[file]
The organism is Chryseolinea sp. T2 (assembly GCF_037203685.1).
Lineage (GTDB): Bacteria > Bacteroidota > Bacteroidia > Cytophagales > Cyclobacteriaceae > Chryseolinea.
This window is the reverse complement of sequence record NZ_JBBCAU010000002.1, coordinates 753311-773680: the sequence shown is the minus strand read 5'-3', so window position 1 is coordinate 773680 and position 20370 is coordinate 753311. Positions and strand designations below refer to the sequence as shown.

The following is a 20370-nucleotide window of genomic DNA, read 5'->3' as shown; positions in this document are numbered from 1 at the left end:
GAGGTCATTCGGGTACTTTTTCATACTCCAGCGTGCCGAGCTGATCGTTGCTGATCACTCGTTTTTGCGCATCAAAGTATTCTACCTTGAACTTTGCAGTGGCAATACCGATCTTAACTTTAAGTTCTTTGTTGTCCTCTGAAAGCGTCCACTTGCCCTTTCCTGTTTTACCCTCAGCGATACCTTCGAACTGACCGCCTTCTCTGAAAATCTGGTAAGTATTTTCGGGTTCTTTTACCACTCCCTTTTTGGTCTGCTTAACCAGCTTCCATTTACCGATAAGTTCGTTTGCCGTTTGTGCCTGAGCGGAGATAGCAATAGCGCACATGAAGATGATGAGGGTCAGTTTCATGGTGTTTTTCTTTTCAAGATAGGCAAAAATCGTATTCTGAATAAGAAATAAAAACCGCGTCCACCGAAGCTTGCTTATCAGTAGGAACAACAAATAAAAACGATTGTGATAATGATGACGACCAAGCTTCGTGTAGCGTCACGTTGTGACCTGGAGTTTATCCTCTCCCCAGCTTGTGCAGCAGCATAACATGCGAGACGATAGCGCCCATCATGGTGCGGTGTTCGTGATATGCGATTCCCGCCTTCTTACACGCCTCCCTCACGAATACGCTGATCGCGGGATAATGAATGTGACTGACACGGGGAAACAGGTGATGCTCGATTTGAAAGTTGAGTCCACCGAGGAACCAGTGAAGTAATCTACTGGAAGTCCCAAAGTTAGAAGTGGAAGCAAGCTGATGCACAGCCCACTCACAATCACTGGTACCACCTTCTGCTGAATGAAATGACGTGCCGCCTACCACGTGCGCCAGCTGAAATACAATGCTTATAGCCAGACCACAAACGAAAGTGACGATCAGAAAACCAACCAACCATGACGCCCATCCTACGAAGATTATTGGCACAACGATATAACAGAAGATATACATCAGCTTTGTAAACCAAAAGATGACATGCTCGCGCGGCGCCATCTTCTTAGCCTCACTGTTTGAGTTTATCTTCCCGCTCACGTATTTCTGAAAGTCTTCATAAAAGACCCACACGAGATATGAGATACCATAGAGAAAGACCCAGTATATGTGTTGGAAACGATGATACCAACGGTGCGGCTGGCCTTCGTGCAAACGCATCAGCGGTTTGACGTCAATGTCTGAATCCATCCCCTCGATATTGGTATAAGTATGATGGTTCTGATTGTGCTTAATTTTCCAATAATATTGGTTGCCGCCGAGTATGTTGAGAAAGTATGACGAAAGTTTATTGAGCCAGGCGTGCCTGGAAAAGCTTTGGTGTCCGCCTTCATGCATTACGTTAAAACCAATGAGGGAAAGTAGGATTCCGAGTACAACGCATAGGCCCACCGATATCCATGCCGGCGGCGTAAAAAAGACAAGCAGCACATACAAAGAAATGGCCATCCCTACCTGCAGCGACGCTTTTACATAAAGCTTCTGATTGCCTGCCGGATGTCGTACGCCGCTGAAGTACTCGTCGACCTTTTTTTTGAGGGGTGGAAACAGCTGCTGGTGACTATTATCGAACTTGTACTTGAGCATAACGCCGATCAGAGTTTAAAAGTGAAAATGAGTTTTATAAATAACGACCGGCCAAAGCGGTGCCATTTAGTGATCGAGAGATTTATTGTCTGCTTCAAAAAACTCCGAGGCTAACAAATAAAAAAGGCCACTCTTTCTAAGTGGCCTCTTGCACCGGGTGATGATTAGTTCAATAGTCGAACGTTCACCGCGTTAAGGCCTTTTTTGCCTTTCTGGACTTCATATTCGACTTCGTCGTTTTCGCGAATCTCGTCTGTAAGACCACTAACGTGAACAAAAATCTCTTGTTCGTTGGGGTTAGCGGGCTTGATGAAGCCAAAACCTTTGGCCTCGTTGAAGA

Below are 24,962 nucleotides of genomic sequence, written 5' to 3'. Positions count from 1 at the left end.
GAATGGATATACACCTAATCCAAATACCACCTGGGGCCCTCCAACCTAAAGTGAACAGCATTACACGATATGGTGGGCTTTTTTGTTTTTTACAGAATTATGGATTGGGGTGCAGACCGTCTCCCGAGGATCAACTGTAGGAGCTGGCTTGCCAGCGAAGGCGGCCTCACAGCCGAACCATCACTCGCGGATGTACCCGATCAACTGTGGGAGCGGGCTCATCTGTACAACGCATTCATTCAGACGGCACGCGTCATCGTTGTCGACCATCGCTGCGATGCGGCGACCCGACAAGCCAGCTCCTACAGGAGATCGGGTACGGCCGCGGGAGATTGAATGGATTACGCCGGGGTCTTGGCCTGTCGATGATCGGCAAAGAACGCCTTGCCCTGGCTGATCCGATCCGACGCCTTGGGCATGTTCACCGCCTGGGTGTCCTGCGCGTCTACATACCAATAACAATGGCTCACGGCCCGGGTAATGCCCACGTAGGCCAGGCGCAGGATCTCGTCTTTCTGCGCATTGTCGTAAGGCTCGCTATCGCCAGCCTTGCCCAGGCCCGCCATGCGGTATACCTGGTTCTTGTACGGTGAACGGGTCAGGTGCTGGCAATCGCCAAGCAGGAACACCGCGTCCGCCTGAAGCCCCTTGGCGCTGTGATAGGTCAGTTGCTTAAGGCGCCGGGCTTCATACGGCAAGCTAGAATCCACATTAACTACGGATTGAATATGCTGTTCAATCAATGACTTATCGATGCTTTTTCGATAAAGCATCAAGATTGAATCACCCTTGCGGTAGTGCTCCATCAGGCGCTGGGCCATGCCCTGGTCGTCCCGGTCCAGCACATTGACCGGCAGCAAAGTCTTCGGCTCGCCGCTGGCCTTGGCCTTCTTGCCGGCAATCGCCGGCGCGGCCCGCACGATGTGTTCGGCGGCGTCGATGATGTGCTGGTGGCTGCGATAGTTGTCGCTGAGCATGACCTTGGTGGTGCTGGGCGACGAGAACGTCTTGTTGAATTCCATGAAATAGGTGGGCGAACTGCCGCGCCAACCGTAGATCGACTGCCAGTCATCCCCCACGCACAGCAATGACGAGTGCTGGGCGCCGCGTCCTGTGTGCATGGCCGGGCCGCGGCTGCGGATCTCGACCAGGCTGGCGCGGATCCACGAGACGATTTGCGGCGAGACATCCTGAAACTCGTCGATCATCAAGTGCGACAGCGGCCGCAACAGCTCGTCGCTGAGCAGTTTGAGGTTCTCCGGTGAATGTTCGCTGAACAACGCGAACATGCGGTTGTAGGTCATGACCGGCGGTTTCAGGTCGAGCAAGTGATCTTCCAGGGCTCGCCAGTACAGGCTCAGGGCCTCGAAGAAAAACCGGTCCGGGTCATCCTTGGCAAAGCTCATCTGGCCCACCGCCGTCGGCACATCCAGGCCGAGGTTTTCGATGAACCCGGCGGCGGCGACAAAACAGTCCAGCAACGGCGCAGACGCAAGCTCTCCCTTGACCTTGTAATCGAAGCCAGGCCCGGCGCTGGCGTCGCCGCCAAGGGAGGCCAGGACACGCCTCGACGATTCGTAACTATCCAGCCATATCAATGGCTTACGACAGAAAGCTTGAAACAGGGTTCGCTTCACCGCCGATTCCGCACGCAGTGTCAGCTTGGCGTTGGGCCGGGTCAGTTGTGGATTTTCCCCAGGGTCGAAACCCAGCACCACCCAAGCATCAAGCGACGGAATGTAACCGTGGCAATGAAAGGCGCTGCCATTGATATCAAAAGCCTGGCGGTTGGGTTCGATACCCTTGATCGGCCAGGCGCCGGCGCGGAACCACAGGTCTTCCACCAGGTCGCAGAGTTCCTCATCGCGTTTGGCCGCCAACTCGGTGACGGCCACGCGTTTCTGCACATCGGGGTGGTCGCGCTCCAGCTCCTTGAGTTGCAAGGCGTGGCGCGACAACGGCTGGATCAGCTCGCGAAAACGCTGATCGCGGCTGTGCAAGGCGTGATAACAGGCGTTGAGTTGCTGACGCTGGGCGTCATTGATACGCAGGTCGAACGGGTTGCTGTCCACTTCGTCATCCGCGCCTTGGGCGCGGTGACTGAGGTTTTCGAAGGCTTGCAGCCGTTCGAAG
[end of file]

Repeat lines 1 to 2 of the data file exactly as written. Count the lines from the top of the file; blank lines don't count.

The organism is Chryseolinea sp. T2 (assembly GCF_037203685.1).
Lineage (GTDB): Bacteria > Bacteroidota > Bacteroidia > Cytophagales > Cyclobacteriaceae > Chryseolinea.